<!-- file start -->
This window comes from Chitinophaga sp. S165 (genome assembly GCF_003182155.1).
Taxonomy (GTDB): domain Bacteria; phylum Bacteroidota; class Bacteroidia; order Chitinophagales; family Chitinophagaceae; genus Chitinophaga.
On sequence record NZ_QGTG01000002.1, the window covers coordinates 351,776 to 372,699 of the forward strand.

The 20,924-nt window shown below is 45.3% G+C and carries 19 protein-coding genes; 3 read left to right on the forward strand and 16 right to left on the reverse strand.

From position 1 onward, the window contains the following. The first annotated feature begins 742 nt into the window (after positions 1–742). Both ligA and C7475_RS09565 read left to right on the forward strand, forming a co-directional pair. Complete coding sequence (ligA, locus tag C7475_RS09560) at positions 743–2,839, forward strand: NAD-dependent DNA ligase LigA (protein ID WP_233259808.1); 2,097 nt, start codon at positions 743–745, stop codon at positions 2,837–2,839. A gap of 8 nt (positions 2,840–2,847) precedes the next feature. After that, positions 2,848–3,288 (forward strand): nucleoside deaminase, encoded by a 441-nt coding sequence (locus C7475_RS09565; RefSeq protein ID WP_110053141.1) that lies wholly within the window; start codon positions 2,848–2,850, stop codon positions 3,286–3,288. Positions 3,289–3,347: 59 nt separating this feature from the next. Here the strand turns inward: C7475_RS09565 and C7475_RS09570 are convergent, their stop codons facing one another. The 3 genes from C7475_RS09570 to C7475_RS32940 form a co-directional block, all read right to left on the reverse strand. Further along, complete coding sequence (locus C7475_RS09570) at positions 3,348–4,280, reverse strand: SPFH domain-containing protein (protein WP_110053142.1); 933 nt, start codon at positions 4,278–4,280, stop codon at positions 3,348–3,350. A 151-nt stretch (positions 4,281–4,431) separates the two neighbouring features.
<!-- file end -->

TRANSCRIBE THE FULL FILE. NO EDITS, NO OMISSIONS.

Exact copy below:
This window comes from Chitinophaga sp. S165 (genome assembly GCF_003182155.1).
Taxonomy (GTDB): domain Bacteria; phylum Bacteroidota; class Bacteroidia; order Chitinophagales; family Chitinophagaceae; genus Chitinophaga.
On sequence record NZ_QGTG01000002.1, the window covers coordinates 351,776 to 372,699 of the forward strand.

The 20,924-nt window shown below is 45.3% G+C and carries 19 protein-coding genes; 3 read left to right on the forward strand and 16 right to left on the reverse strand.

From position 1 onward, the window contains the following. The first annotated feature begins 742 nt into the window (after positions 1–742). Both ligA and C7475_RS09565 read left to right on the forward strand, forming a co-directional pair. Complete coding sequence (ligA, locus tag C7475_RS09560) at positions 743–2,839, forward strand: NAD-dependent DNA ligase LigA (protein ID WP_233259808.1); 2,097 nt, start codon at positions 743–745, stop codon at positions 2,837–2,839. A gap of 8 nt (positions 2,840–2,847) precedes the next feature. After that, positions 2,848–3,288 (forward strand): nucleoside deaminase, encoded by a 441-nt coding sequence (locus C7475_RS09565; RefSeq protein ID WP_110053141.1) that lies wholly within the window; start codon positions 2,848–2,850, stop codon positions 3,286–3,288. Positions 3,289–3,347: 59 nt separating this feature from the next. Here the strand turns inward: C7475_RS09565 and C7475_RS09570 are convergent, their stop codons facing one another. The 3 genes from C7475_RS09570 to C7475_RS32940 form a co-directional block, all read right to left on the reverse strand. Further along, complete coding sequence (locus C7475_RS09570) at positions 3,348–4,280, reverse strand: SPFH domain-containing protein (protein WP_110053142.1); 933 nt, start codon at positions 4,278–4,280, stop codon at positions 3,348–3,350. A 151-nt stretch (positions 4,281–4,431) separates the two neighbouring features.